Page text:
moved, let them abandon cotton, for
ono season at least, and seo how the
experiment will work.
THE RACES YESTERDAY.-The trot?
ting match between "Clodhopper"
md "Plowboy," and quarter races
[or saddle horses, announced for New
i'ear's day, but which were postponed
>n account of tho very inolement
weather, came off yesterday afternoon,
>n the Con garoo Race Course. Bug?
gies, saddle horses, spring wagons,
ito., wero brought into service, to
jonvey the "lords of creation" to tho
?rack. Qnite a number of ladies also
jraced the field with their presence.
\bont half-past 2, tho signal was
riven, and after ono or two unsuo
sessful attempts, the horses went off |
it a spanking rate. Tho large horse
ippeared to bo the favorite; but his
irjnall (and white) competitor held bis
)wn amazingly, considering tho state
>f tho track. "Clodhoppor" was tho
rinuer in two straight heats-time:
Ml, 3.12. 'Several qnarLer rac?s
vero thon ran-causing a consider
ible amount in stamps to chango
lands. Other matches had been
nado up, but they ^ "ore postponed,
>wing to tl o heavy traok.
FIVE CANTS.- Tho price ol singlo
lopies of the Phoenix is flvo cents, and
mrohasers are requested to pay no
aore for them. Wo aro informod
hat somo of tho nows-boys charge
en. This is au imposition. ,
The Phoenix Weekly LeUer Sheet
Price? Current and Market Report
\rill be issued this (Friday) afternoon.
Those desiring copies, will hand in
their orders as early as practicable.
MAIL ARRANGEMENTS.-The post
office open during thc week from 8 Li
a. m. to G p. m. On Sundays, from
1% to 2y2 p. m.
The Charleston and Western mails
aro open for delivery at 2 p. m., and
close at 0 a. m.
Northern-Open for delivery at
101 .j a. m., doses at I p. m.
Greenville-Open for delivery at 3
p. m., closes at 8 p. m.
NEW ADVERTISEMENTS.-Attention is cali
is thc following adv&ttbMibtfuta, pub?
lished this morning for tho first time
Cottage to Bent.
A. Y. 1*0-To Contractors.
Small Cottage Wanted.
W. Muller-School Notice.
H. W. Rico-Behool Notice.
J. 8. McMahon-To Tai-pavors.
M. Winstock-Selling Off.
Oysters at Columbia Ice House.
D. C. Peixotto A Son-Auction, Ac.
M. W. Bythewood-Auction.
Hugh 8. Thompson-School Notice.
James L. Orr-Proclamations.
FINE KENTUCKY HOGS.
aTHE undersigned has for sale
about eightv head of fine KEN?
TUCKY HOGS, (weighing from
200 to 4?0 lbs., gross,) at Geiger's
lot, above Cotton Town. Tho hogs will bo
sold nott or gross. J. A. ALLEN.
AQUANTITY of PRINTING-PAPER
size 28x38-suitable for a nowspaper,
will be ?Imponed of at a very low rate. Ap?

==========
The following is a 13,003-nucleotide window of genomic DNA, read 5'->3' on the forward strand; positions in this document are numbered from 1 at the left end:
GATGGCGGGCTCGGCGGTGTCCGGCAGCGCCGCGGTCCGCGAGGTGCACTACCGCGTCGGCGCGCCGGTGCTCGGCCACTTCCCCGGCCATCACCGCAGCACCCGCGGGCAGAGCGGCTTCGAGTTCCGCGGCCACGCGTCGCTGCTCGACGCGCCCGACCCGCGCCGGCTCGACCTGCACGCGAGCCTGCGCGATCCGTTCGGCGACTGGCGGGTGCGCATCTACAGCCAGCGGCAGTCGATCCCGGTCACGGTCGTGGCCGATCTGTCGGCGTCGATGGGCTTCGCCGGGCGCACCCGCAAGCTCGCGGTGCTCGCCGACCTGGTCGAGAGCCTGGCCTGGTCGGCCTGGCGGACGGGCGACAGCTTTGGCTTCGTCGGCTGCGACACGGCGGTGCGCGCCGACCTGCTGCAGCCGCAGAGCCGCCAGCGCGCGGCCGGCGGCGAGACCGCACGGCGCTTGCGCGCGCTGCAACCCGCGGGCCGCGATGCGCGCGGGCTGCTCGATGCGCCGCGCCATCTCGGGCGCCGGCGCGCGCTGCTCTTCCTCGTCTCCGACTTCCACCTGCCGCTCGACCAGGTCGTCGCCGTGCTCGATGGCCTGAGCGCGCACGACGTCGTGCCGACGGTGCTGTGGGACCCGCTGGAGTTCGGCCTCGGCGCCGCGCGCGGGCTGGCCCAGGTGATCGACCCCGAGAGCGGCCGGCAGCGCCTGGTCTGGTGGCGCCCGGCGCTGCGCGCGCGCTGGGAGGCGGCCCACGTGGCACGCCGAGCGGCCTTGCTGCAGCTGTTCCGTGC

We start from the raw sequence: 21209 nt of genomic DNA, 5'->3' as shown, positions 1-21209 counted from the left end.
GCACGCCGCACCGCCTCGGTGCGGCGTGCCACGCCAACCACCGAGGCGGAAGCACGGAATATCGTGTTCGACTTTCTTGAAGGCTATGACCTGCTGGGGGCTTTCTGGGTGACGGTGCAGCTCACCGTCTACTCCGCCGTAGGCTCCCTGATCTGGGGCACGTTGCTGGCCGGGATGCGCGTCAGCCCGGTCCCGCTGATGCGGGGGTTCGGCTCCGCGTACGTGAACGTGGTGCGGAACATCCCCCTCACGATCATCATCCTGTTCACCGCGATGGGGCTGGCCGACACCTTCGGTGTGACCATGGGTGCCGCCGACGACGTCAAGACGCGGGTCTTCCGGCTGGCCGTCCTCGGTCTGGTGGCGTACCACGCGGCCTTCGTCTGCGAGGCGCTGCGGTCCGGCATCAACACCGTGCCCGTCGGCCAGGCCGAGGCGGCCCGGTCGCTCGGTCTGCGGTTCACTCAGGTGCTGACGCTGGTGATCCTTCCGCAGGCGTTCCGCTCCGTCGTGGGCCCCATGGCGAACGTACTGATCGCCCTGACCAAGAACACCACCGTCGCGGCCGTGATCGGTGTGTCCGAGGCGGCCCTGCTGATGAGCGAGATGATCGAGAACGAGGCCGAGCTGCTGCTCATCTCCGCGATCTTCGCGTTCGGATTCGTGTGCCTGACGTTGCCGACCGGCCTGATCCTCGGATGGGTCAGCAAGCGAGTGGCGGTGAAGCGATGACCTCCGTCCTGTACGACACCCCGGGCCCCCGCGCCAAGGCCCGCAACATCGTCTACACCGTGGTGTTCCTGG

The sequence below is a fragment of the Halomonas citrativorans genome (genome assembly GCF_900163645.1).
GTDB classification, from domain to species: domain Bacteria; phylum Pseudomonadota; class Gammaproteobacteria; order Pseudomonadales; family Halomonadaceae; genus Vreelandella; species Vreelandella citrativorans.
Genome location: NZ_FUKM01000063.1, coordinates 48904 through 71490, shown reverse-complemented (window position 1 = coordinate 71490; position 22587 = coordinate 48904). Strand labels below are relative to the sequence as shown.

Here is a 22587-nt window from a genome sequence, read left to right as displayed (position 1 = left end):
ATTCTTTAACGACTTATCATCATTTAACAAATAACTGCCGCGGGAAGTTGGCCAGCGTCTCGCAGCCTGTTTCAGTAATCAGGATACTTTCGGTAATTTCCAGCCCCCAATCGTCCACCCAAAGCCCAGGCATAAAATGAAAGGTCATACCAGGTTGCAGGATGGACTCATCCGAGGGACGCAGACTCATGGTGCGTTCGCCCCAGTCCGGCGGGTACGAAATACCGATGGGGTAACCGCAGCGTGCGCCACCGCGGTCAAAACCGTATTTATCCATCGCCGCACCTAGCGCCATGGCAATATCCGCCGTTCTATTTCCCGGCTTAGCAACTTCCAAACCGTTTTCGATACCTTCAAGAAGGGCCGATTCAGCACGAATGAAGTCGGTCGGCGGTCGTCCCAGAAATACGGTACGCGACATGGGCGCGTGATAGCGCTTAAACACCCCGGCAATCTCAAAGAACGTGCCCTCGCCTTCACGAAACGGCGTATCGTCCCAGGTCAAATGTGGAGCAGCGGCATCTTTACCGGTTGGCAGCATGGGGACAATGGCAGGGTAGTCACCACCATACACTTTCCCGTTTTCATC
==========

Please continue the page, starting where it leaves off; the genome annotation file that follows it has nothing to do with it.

ply early at Phtenix office. Jan 1
W. B. JOHNSTON,
Magistrate and Notary Public,
?~ FPICE on Assembly street, opposite
the Market. Will attend to all official
business; also, drawing up writings, peti?
tions, Ac, with promptness. Jan 1
Yarns at Manufacturer's Prices.
COLUMBIA MERCHANTS desiring
COTTON YARNS, in any quantity,
and of any number from No. 5 to No. 20,
can have . hem promptly delivered at their
stores by ending their orders through tho
Post Office to
CHILDS, JOHNSTON A PALMER,
Proprietors Salada Factory.
LIVERPOOL SALT, a* good, aa large
and as cheap aa other parties are sell'
ina. FISHER St LOWRANCE.
THE SAND HILLS PLANTATION of
John Bates, deceased, will be rented
to tho highest bidder, at tho salo which is
to take place at the White Cotton Planta?
tion, on the 1th of JANUARY noxt.
JOHN 8. BATES,
Hoop Iron, Hoop Iron.
JUST received, per Yumurl,from Liver?
pool, a full assortment of HOOPIRON,
from -or,y\ inches wide. For sale at great?
ly reduced prices, by
Deo 15_J. AT. It. AGNEW.
VERY OLD JAMAICA RUM,
fi OOH FOR EGG-NOG, at
\JT Dec 24_J. C. SEEGERS & CO.'S.
Potash, Potash, Potash.
JUST received, one cask CRUDE POT?
ASH, for making Soap, cheaper and
better than tho condensed Lye. For sale
by FISHER & HEINITSH,
EATING HOUSE AT ALSTON.
PASSENGERS on the Greenvihe and
Columbia Railroad, can get BREAK?
FAST and DINNER at Alston-ampio time
Dec 27 MARY A. ELKIN St SON.
pr A B0XE8 No. 1 Golden Chop FIRE
DU CRACKERS, for sale low, by
Dec 21_E. St G. D. HOPE.
UBBLS. EATING POTATOES, Jaok
son Whito, in fino order.
Deo 21_E. St G. D. HOPE.
6BBLS. Prime Whole CAROLINA RICE,
for Bale by E. & G. D. HOPE.
FRESH BUTTER AND EGGS.
"I C\C\ LBS. Fresh Mountain BUTTER,
X\j\j 75 dozen Fresh EGGS. At
Dec. 24_J. C. SEEGERS A CO.'S
Eggs ! Eggs ! ! Eggs ! ! !
i)fTA DOZEN FRE8H EGGS, for sale
Z?U by E. & G. D. HOPE.
VIOLIN AND GUITAR STRINGS.
ALARGE and choice selection of the
very best ITALIAN STRINGS. Also,
a full assortment of VIOLONCELLO
STRINGS, a groat variety of Violin Bows,
Sorows, Bridges, Tail Boards and Rosin,
lust received at E. POLLARD'8.
Deo 17_._ _lia*
Gennine Havana Segara.
5?ii~\r\ CHOICE brands SPANISH
.OW SEGARS, for salo low, by
Dec 21 E. A G. D. HOPF;.
New Country-Cured Bacon.
HAMS, Sides and Shoulders, for sale by
Dec 21_E. St G. D. HOPE.
VERY LARGE APPLES,
RECEIVED THIS DAY, by
Dec 17 FISHER * LOWRANCE:.
500 BUSHELS CORN,
Helnitsli'a Crlmwn Tetter Wash,
br Totter, Riugworm, Pimplos, Worm
toots, Roug?mes? of tho Skin-a euro for
Almonds and Raisins,
A 1.80, ENGLISH WALNUTS. Tecan
/V Nuts. Rutter Nuts and Filborts, at
Doc 17 fC* E. POLLARD'S.